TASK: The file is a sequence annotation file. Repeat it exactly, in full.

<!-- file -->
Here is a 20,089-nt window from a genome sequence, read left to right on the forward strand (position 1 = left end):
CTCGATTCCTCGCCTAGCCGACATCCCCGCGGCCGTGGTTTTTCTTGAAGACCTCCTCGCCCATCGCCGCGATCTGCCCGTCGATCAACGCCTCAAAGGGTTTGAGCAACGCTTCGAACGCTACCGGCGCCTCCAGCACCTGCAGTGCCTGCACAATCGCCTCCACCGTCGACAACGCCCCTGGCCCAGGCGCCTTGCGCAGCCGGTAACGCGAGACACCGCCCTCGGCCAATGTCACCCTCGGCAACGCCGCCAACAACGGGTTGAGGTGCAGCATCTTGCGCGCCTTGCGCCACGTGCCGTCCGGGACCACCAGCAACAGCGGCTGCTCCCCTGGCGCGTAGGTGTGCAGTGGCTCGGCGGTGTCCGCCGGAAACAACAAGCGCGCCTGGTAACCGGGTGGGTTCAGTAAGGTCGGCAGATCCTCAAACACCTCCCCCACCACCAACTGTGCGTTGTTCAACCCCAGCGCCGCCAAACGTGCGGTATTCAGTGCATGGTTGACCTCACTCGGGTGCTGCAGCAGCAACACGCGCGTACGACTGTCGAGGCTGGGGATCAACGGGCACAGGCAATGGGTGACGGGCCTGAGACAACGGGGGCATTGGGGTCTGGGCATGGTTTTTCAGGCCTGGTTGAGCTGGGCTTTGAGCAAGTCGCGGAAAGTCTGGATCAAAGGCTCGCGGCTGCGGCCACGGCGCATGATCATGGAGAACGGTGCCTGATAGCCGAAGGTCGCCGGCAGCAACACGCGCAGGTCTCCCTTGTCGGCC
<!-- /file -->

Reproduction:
Here is a 20,089-nt window from a genome sequence, read left to right on the forward strand (position 1 = left end):
CTCGATTCCTCGCCTAGCCGACATCCCCGCGGCCGTGGTTTTTCTTGAAGACCTCCTCGCCCATCGCCGCGATCTGCCCGTCGATCAACGCCTCAAAGGGTTTGAGCAACGCTTCGAACGCTACCGGCGCCTCCAGCACCTGCAGTGCCTGCACAATCGCCTCCACCGTCGACAACGCCCCTGGCCCAGGCGCCTTGCGCAGCCGGTAACGCGAGACACCGCCCTCGGCCAATGTCACCCTCGGCAACGCCGCCAACAACGGGTTGAGGTGCAGCATCTTGCGCGCCTTGCGCCACGTGCCGTCCGGGACCACCAGCAACAGCGGCTGCTCCCCTGGCGCGTAGGTGTGCAGTGGCTCGGCGGTGTCCGCCGGAAACAACAAGCGCGCCTGGTAACCGGGTGGGTTCAGTAAGGTCGGCAGATCCTCAAACACCTCCCCCACCACCAACTGTGCGTTGTTCAACCCCAGCGCCGCCAAACGTGCGGTATTCAGTGCATGGTTGACCTCACTCGGGTGCTGCAGCAGCAACACGCGCGTACGACTGTCGAGGCTGGGGATCAACGGGCACAGGCAATGGGTGACGGGCCTGAGACAACGGGGGCATTGGGGTCTGGGCATGGTTTTTCAGGCCTGGTTGAGCTGGGCTTTGAGCAAGTCGCGGAAAGTCTGGATCAAAGGCTCGCGGCTGCGGCCACGGCGCATGATCATGGAGAACGGTGCCTGATAGCCGAAGGTCGCCGGCAGCAACACGCGCAGGTCTCCCTTGTCGGCC